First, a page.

We also loved the gorgeous porcelain tea cake stand stall, and our lovely friends at Daisy Bakes. Kate Allnutt and her husband John have some of the most delicious bakes that we’ve tasted at any of these kind of expos or exhibitions and they run a cute and homely bakery and café in Torquay.
Now, we need to talk about HubBox….
HubBox is right in the heart of Exeter, and we had been excitedly thinking about this place before and throughout our trip, and were delighted to get a table on the Saturday night to chow down. We first heard about it on the Eating Exeter blog. It’s ultra casual, quite a bit hipster, but there is serious substance underneath. Excuse the ultra dark pictures, lighting is not in abundance at this joint!
We were ravenous, or ‘ravishing’ as Kath & Kim so eloquently misspeak, after a day traipsing around Exeter like two cake-mad gypsies and had a little bit of a wait before getting a nice big spacious booth towards the front of the restaurant. We had to be fair, so one of us had a burger (the Hot Chick) and the other chose a hotdog (the Double Double). We shared a side of apple slaw and a meal-on-its-own-sized side of chilli cheese fries.
The Hot Chick burger was crispy yet moist and the Double Double packed a swift wack of pork, topped with some sharp sauerkraut, and was obviously crowned and dripped in mustard and ketchup, as is customary with any hot dog-eating situation.
The choice and diversity in the burgers is a great feature of HB and the taste was as fresh and enticing as the menu sounds. Paired with some nice craft beers or soft drinks (they even have root beer!), you can’t really go wrong here. We especially like the fact that on their menu they blatently outlaw taking to TripAdvisor to advise of a negative experience. See if you can spot it, while lapping up the drool, here.
The set-up and the layout would not be out of place for a second in the thriving and competitive London scene, and HubBox reminds us a little of Wishbone in Brixton, which we reviewed here. The guys behind HB have just two locations so far (the other being in Truro) but if done correctly and continuously, this could branch out all across the country.
All in all, HubBox is a restaurant that really speaks to us, it’s a very ‘us’ type restaurant from the laid-back atmosphere to the slap-up grub on the menu and to the overall casual and creative experience. The queuing system can be a bit hap-haphazard it seems (if it’s busy) but the staff are extra friendly and give exceptionally fast and efficient service.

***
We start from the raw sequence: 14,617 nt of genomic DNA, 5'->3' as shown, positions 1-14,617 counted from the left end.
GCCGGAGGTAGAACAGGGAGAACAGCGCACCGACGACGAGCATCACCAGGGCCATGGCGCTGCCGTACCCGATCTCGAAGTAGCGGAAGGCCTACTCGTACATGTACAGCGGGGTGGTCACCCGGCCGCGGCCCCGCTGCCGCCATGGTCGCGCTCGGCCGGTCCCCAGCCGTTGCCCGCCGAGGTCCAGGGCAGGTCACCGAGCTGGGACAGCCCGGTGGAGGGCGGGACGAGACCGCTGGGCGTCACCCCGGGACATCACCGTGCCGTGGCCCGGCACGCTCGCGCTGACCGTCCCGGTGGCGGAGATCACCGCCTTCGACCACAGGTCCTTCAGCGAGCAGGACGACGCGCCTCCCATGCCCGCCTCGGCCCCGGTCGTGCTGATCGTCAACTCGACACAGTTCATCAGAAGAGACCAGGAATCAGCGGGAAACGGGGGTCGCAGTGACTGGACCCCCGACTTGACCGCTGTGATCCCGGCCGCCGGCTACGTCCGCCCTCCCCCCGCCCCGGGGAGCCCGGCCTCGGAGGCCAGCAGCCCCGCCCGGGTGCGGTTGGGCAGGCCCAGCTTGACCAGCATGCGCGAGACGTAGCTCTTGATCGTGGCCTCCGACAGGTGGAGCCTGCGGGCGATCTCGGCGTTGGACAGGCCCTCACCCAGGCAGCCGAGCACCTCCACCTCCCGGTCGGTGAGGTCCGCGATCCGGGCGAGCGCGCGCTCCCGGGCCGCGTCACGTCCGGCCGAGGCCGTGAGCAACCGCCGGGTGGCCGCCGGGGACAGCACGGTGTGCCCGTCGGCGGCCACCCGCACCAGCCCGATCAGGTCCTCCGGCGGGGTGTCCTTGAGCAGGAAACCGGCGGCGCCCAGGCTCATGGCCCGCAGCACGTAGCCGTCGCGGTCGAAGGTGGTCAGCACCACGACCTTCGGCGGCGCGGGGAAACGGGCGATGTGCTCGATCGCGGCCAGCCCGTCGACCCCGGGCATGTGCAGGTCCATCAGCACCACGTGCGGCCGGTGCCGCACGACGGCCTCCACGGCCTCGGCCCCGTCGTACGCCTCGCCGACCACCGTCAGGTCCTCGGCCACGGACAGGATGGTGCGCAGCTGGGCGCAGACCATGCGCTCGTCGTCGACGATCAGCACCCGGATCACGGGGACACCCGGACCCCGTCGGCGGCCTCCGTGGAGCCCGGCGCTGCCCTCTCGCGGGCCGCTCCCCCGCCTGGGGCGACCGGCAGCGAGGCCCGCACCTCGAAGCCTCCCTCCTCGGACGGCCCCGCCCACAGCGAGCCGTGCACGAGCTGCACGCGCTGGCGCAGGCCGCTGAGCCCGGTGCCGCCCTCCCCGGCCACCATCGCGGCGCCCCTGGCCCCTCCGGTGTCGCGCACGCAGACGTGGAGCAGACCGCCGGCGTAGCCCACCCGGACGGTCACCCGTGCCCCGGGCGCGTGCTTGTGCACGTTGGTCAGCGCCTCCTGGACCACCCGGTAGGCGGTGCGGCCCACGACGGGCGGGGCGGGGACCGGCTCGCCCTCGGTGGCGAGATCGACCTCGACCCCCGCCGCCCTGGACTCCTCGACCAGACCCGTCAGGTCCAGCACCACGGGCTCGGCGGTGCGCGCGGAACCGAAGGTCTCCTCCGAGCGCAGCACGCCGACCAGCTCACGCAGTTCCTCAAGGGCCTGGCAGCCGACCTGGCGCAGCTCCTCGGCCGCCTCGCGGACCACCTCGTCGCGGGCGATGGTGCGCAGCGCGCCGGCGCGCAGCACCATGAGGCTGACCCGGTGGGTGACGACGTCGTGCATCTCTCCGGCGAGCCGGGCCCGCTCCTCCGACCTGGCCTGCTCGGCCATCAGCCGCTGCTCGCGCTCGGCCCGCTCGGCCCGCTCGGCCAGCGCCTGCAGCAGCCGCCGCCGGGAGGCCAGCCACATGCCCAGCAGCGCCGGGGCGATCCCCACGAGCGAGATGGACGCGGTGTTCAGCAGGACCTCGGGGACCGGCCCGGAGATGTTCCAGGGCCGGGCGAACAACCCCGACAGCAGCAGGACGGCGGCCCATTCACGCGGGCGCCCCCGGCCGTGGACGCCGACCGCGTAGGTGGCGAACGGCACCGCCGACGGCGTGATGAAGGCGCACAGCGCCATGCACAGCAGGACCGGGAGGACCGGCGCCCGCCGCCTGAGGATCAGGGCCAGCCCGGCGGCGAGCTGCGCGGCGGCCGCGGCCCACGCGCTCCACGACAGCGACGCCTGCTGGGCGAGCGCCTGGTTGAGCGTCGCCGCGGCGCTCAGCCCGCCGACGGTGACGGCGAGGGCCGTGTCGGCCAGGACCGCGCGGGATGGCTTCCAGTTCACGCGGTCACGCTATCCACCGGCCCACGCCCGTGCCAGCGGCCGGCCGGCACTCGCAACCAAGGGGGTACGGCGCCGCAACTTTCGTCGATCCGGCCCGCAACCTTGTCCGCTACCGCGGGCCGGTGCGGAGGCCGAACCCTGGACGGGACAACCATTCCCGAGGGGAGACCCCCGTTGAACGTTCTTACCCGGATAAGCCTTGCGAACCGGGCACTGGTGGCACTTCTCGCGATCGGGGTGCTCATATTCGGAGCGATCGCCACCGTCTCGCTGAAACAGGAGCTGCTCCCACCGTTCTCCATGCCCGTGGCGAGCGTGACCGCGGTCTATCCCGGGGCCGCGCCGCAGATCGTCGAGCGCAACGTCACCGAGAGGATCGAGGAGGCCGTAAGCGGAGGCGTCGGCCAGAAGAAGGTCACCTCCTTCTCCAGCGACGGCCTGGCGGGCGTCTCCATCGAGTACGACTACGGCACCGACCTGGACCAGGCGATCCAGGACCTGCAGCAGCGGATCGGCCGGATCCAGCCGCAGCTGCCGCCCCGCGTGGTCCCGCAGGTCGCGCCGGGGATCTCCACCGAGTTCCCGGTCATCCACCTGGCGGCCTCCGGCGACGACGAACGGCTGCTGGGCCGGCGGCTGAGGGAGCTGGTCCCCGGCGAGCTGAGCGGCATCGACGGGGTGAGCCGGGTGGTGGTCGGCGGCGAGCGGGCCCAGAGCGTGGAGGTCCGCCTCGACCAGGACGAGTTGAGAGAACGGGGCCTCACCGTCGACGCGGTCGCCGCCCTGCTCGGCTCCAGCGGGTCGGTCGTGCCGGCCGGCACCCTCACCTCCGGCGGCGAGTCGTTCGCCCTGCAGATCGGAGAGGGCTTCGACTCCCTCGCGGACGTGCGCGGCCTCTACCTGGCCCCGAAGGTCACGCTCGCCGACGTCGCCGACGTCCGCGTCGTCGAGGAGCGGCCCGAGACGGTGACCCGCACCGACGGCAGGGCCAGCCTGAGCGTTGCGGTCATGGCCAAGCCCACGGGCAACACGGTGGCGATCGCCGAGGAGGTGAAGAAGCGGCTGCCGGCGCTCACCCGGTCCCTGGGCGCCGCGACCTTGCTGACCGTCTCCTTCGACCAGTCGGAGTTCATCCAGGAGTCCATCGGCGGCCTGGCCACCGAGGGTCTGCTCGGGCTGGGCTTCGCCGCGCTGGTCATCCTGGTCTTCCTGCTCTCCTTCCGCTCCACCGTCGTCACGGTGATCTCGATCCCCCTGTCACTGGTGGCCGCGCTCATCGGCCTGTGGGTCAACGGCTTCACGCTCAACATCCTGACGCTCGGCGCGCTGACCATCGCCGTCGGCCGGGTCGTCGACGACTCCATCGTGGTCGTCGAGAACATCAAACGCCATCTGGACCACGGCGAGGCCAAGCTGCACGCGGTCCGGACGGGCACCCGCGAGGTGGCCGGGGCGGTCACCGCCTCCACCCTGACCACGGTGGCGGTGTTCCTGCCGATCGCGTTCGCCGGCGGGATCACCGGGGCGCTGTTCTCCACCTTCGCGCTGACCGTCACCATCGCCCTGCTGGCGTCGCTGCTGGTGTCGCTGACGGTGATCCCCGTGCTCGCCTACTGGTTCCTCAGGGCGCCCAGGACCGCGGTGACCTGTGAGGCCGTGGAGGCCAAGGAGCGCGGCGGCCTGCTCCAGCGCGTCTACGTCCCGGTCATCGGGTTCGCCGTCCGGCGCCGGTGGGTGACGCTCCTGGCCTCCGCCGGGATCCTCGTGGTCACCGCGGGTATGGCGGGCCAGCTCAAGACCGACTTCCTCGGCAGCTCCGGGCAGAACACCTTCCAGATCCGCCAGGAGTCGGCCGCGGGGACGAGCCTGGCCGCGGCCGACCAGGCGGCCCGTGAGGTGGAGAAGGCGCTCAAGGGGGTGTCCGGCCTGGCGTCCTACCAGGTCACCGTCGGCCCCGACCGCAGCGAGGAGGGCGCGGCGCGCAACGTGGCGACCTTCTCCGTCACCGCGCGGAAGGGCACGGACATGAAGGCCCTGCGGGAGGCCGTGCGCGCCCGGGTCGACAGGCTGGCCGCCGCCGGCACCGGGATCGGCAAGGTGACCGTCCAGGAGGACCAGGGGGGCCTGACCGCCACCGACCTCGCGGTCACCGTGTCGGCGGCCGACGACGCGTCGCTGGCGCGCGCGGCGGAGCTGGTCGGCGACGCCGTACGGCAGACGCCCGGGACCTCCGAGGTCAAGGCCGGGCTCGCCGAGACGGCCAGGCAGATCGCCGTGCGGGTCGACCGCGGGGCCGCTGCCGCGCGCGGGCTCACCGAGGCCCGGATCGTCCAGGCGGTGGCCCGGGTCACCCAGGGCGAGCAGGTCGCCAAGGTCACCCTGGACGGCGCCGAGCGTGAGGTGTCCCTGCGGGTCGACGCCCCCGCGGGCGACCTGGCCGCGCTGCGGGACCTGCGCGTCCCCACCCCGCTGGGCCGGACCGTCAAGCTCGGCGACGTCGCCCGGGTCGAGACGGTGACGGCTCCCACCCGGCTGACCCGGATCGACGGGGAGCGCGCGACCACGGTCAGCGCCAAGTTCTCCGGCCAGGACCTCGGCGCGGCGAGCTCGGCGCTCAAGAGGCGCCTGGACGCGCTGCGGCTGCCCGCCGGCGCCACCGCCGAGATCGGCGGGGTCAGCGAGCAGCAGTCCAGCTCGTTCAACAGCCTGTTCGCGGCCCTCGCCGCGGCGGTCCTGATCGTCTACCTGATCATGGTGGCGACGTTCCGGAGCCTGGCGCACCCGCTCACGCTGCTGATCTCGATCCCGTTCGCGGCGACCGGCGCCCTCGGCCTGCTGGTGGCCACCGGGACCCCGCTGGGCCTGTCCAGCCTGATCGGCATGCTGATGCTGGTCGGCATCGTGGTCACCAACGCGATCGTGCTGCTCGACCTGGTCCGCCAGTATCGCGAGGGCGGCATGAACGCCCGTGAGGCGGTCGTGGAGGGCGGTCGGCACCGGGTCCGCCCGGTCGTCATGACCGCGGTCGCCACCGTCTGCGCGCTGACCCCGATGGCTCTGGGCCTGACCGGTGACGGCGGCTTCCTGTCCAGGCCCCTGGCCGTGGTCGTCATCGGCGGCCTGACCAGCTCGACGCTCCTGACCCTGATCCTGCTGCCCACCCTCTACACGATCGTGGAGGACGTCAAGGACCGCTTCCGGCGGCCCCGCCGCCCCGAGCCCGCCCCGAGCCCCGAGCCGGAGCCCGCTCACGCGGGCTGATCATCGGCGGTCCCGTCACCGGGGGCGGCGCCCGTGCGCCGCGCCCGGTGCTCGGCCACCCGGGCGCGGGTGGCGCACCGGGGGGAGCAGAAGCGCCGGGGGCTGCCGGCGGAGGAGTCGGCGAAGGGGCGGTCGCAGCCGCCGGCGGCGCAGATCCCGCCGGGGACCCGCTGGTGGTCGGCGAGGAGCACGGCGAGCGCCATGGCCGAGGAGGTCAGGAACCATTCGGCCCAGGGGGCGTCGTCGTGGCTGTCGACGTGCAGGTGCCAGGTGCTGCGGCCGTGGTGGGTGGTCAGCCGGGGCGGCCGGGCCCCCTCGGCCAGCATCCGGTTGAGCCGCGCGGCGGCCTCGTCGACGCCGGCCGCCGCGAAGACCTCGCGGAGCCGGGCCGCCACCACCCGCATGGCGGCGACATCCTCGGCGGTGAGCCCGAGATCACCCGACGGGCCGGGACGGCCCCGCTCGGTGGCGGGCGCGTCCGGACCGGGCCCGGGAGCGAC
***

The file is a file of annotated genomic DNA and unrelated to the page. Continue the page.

We’re only raging that we’ve only gotten to try it once, as we usually visit any restaurant we review two to three times, so this is just on strictly first appearances, but boy was it handsome! Our meal cost £28 in total.
‘Cause our trip was so short and so booked up, we barely got a chance to breath, but we did have a nice little roast and an elderflower-flavoured cider (?!) in Tea on the Green for about £25. It’s in a lovely location just at the cathedral and has some pretty seating outside. This little spot came highly recommended to us and the cream tea choices looked amazing, we can’t wait to try that next time we’re down!
We also spotted Tyepyedong (just up the street from HubBox) for authentic and fast Japanese food. It’s a tiny location but apparently cannot be beaten for value and top notch food. We also passed by Lloyd’s Kitchen and kicked ourselves that we couldn’t drop in and stay for brunch or lunch. The breakfast/brunch options sound amazing and the interior is so well decorated with a soft, pastel palette and light vintage touches.
We also spied an amazing bakery/café beside Exeter Central Station that we wanted to try, but it was closed on weekends which absolutely shocked us and unfortunately meant we didn’t get to try it out. The Exploding Bakery is at the top of our list for the next trip, especially since they serve Monmouth Coffee – our favourite! Mama Stones was also suggested to us as a great place for a drink, dance and live music.
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Get to Exeter by train, bus, car or plane. We journeyed by train from Waterloo, which took about 3.5 hours. Exeter St. David‘s is the final stop of the train from London, but is somewhat beyond the city (and requires a walk up and down a hill to get back to town) so we would suggest getting off at Exeter Central if staying in the City itself.A Quick Trip To… #Exeter Ft. @hubboxexeter @artigianoexeter @southgatehotel @teaonthegreen @thebigcakeshow A couple of months ago we ventured to Exeter to attend The Big Cake Show. The show was great, and what we found in Exeter was beyond expectation - fantastic architecture, an easy to navigate and clean city centre, as well as some top notch food and drink; we sniff that out wherever we go, naturally.